Info@NationalCyberSecurity
Info@NationalCyberSecurity

Insights from the latest Cybersecurity Conference PH | #hacking | #cybersecurity | #infosec | #comptia | #pentest | #ransomware


IN the wake of the latest malware attack on PhilHealth, the recently concluded CyberSecConPH Conference aimed at the emergence of an Asean-Japan Cybersecurity Community in the country yielded ideas and initiatives that should prove useful in addressing the current cyber breach and preempting future ones, as well. Let me quote from the Conference’s main resource persons.

Seiichi Ito, chairman of the International Relations Committee of the Japan Network Security Association (JNSA), said that creating an Asia-wide Cybersecurity Community of Practice and Cooperation is one of the best ways to fight cybercrime.

He added, “JNSA is one of many cybersecurity firms in Japan, but it has the longest history in supporting private companies and Asean governments in cybersecurity policymaking and training. It is through sharing best practices in cooperation and collaboration that Japan can contribute in dealing with cybersecurity concerns at home and abroad.”

Dr. Rudi Lumanto, founder and advisor of the Indonesia Network Security Association (IdNSA) told the audience about linking with JNSA because communities have scarce resources in addressing cybersecurity concerns and then tapping more collaboration and cooperation to support activities at the community level.

Lumanto explained, “We believe communities play a big role in promoting cybersecurity in support of government efforts and to spread the word down to the masses. To talk to the people is a tough task; that’s why we do our share in creating awareness about cybersecurity among the people.

“And we do a lot of activities. The first step is to learn and understand cybersecurity threats, which are growing worldwide right now. We then create awareness at the community level to ensure cybersecurity awareness in Indonesia through the bottoms-up approach. We strengthen the weakest link, which we tend to think are the people themselves, so we do a lot of work hand in hand with communities and local associations, which in turn do their own targeted awareness campaigns. The vision is to build and sustain a better and safer cyber environment in our country.”

Lito Averia, president of the Philippine Computer Emergency Response Team (PH-CERT), a volunteer organization that assists individuals and institutions on information security issues, said, “Stronger partnerships of individuals and communities that cooperate and fight against cyberthreats is the best way to protect citizens and countries. I believe regulators should already anticipate the worst-case scenario as it is better to warn Filipino consumers as soon as possible as the threat actors can already exploit the illegally accessed personal information.”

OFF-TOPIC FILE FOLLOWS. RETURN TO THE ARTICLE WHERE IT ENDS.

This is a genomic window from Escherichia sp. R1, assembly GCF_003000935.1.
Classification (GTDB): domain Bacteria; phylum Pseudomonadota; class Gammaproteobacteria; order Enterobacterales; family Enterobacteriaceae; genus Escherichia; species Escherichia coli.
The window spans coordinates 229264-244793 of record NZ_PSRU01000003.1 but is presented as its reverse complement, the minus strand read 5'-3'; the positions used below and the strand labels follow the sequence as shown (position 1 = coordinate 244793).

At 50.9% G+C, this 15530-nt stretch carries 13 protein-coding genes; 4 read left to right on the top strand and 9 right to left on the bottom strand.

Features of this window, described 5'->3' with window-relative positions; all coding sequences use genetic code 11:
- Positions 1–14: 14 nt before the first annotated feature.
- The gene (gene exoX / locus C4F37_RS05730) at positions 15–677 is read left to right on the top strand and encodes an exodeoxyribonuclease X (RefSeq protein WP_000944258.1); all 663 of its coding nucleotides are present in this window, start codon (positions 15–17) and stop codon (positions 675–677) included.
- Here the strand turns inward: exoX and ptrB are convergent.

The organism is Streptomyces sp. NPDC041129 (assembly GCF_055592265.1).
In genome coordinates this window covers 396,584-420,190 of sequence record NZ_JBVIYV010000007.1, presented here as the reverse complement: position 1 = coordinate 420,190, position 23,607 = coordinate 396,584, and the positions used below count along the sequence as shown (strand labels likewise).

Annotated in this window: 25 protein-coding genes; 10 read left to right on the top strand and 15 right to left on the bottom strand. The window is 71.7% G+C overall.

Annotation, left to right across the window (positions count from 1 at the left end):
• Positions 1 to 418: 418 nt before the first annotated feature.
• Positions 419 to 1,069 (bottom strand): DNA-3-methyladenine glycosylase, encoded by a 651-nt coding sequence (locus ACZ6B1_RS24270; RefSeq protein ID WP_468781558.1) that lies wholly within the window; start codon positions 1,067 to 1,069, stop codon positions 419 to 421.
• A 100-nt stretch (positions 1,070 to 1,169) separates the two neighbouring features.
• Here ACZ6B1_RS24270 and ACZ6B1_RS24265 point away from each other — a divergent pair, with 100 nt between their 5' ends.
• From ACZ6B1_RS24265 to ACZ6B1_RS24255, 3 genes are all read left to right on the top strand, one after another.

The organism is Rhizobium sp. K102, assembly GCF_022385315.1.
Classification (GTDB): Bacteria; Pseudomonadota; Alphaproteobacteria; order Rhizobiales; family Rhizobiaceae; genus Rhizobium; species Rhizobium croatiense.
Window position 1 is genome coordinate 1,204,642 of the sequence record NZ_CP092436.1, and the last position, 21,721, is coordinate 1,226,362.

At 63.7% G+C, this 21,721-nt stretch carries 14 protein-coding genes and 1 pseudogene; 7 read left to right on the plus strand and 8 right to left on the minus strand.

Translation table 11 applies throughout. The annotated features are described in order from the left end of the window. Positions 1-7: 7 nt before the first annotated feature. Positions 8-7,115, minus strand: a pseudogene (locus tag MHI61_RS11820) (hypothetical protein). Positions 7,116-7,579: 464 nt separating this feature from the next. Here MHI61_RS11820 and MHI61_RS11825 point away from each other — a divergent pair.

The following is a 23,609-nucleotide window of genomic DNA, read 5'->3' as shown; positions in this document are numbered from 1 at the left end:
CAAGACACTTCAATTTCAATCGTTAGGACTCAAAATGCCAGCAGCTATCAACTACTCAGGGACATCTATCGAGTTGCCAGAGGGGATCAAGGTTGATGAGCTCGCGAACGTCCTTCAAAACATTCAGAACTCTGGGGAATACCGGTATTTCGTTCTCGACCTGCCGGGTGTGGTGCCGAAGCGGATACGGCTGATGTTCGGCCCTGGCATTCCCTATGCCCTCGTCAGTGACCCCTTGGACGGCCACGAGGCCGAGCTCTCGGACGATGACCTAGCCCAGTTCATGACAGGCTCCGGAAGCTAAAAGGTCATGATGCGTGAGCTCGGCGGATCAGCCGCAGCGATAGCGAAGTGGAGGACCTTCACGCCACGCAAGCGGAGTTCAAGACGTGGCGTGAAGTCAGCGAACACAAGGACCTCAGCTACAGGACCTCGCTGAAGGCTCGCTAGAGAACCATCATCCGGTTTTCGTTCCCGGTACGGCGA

In light of the recent PhilHealth cyber breach, Averia, in a statement, commented, “PhilHealth, with the help of the DICT, is releasing information on the breach bit by bit. This is actually understandable as the discovery process for external security incidents is complicated, but they can already assume that a significant number of member data has been compromised. Thus, PhilHealth members should be better prepared for the worst-case scenario so they will not be caught off-guard and suffer potential financial loss or be a victim of identity theft.”

At the CyberSecConPH Conference, Sam Jacoba, conference chairman and president of the National Association of Data Protection Officers of the Philippines (Nadpop), the Philippines’ first advocacy group of Data Protection Officers, shared that “it is about time that a multi-country approach spearheaded by Communities of Practice join hands to fight against cybercriminals. Along with similar initiatives from government institutions and other private sector organizations, our Communities of Practice will work with them proactively to train current and future InfoSec and Cybersecurity professionals to enable them to go head-to-head against online threats.”

With the latest PhilHealth cyberattack, Jacoba said, “Compared to the Comelec data breach in 2016, the potential impact of this (PhilHealth) incident is even bigger as all working Filipinos are mandatorily enrolled, and need to pay monthly contributions. We urgently request the DICT and NPC that even if only a fraction of the extent of the breach has been revealed by the threat actors, they can already guide consumers and institutions that use PhilHealth information on what to do in case their personal information was compromised by the breach.”

Nadpop and PH-CERT are also willing and able to provide a third-party perspective and assist PhilHealth in its current breach investigation with the DICT and NPC. Jacoba and Averia jointly offered. “We are extending our support to PhilHealth and its impacted employees and members during this time, as we know the value of all of us helping each other during these times. It takes a community to protect personal information.”

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Erratum. In last Sunday’s Tech Space, the resource person for the interview should have been Jan Sysmans, Mobile App Security Evangelist at Appdome. Apologies for the lapse on our part.

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